A core component of the cryptocurrency marketplace is the initial coin offering (ICO), an innovative crowdfunding model that let’s blockchain start-ups bypass the traditional venture capital early seed investment phase. It wasn’t long before multitudes of different tokens with a wide range of functions and properties burst onto the scene, leaving both potential investors as well as the general public woefully behind on this topic.
Investors, start-ups, and blockchain enthusiasts would do well to keep in mind that not all ICO’s and their subsequent tokens are created equal, and the differences between the various token types is a crucial distinction that one needs to know in the 2018 blockchain ecosystem.
On a fundamental level, all digital assets can be defined as either a ‘token’ or a ‘coin.’
If the cryptocurrency operates independently of other protocols, has its own blockchain network, unique rules and governance structure, that’s categorized as a coin. The coin itself serves as an incentive mechanism to reward all the participants of the system.
However, if the cryptocurrency depends on a blockchain network or platform such as Ethereum in order to operate then it’s designated as a token. Although each transaction of said token is also a transaction on its parent platform, said platform will have its own cryptocurrency coin. There are plenty of tokens that run on the Ethereum network, but Ether is the official coin of the platform.
As for some other basic definitions, an altcoin is a cryptocurrency other than Bitcoin. Meta-coins, also known as 2nd layer cryptocurrencies¸ are coins that build upon an existing coin’s infrastructure, adding additional features without modifying its parent’s code. The distinction between tokens and coins also extends to their mineability, with most tokens and meta-coins on the market being a form of non-minable cryptocurrency. With their supply strictly limited, these tokens are often likely to rise in value simply by the laws of supply and demand – if they are successful in the first place. The price of Bitcoin, for example, can stagnate or depreciate because of new BTC that has been introduced into the market via miners.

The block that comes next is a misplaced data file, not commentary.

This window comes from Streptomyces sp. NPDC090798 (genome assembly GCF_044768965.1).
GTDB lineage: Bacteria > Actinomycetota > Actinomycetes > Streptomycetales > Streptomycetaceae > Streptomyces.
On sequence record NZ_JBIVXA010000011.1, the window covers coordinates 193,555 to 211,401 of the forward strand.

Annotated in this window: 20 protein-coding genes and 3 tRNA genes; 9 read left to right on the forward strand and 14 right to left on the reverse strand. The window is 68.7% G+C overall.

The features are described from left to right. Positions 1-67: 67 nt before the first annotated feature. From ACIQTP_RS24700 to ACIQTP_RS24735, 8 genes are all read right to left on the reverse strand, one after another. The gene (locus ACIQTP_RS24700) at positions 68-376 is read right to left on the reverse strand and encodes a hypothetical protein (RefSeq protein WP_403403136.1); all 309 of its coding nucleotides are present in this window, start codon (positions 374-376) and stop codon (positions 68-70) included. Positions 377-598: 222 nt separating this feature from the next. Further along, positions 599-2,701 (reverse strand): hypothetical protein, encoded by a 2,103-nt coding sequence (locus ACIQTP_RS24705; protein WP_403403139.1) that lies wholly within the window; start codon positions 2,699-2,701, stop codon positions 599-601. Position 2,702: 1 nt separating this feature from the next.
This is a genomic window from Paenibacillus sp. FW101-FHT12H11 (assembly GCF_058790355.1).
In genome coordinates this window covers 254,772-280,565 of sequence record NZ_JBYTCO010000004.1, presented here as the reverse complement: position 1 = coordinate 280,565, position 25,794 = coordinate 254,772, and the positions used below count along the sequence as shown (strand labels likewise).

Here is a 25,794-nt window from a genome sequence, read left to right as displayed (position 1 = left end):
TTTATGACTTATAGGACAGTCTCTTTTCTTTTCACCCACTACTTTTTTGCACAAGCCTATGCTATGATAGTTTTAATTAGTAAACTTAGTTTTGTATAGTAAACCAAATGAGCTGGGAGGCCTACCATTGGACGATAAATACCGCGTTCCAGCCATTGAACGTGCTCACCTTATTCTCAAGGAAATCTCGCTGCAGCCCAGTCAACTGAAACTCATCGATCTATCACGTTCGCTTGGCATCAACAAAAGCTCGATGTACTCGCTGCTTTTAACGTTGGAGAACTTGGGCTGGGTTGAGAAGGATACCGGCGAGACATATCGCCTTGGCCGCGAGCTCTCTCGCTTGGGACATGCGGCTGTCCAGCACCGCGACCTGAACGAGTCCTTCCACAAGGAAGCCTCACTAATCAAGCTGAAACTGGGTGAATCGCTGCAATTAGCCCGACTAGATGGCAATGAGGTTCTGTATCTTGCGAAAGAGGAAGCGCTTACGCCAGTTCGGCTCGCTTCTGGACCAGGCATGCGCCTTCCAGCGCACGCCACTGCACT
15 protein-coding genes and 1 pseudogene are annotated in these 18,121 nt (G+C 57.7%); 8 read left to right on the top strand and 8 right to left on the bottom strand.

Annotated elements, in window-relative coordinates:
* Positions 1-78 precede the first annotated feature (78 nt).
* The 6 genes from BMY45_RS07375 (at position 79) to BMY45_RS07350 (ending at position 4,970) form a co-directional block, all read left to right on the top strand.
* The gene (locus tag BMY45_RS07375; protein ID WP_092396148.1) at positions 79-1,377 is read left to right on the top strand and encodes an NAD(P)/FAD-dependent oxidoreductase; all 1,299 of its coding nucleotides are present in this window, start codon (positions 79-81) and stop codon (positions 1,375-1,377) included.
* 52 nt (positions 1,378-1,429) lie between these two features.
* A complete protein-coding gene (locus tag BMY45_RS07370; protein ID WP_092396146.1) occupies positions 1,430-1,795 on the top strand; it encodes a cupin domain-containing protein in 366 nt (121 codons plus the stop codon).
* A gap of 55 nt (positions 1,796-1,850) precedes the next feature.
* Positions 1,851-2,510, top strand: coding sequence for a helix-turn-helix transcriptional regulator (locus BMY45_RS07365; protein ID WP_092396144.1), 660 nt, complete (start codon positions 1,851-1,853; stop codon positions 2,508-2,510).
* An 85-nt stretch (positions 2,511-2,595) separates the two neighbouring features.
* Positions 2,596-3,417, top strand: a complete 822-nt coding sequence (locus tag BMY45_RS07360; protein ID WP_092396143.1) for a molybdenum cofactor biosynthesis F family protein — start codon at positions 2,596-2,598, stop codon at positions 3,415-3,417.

One of the most interesting applications of blockchain smart contracts is the idea that start-ups can issue stock through initial coin offerings, much akin to an initial public offering (IPO). While the later is largely limited to wealthier companies, smaller start-ups can compete by offering their own form of shares – equity tokens – making the barrier to entry into the financial market much lower than it used to be.
Unlike most public stock’s available on traditional exchanges, these equity tokens have a big advantage in how much easier they are to purchase. Some ICO’s offer a relatively small price for their tokens, meaning that retail investors can invest small amounts of money, and if successful, they are likely to have a large return on investment.
The widespread use of these equity tokens can lead to a situation where the average retail investor has the same opportunity to seize massive growth as an established venture capital firm would.
Following the 2017 US Securities and Exchange Commission (SEC) investigation on the tokens, new regulations has arrived (at least in the United States) that confirmed equity tokens were considered a form of security if they met certain criteria. These tokenized securities, as they are also known, need to pass the Howey test, a series of questions created after the SEC v Howey case. However, some start-ups are looking to avoid classifying their offerings as equity tokens due to the somewhat restrictive regulatory status they come with.
That’s why many have instead issued a different type of token…
Most tokens are considered securities since the majority of ICO participants view these crowd sales as investment opportunities. However, if a token should fail to meet the three requirements of the Howey test, it would likely be classified as a utility token. Also called app coins or app tokens, these cryptocurrencies provide users with access to a product or service offered by the company.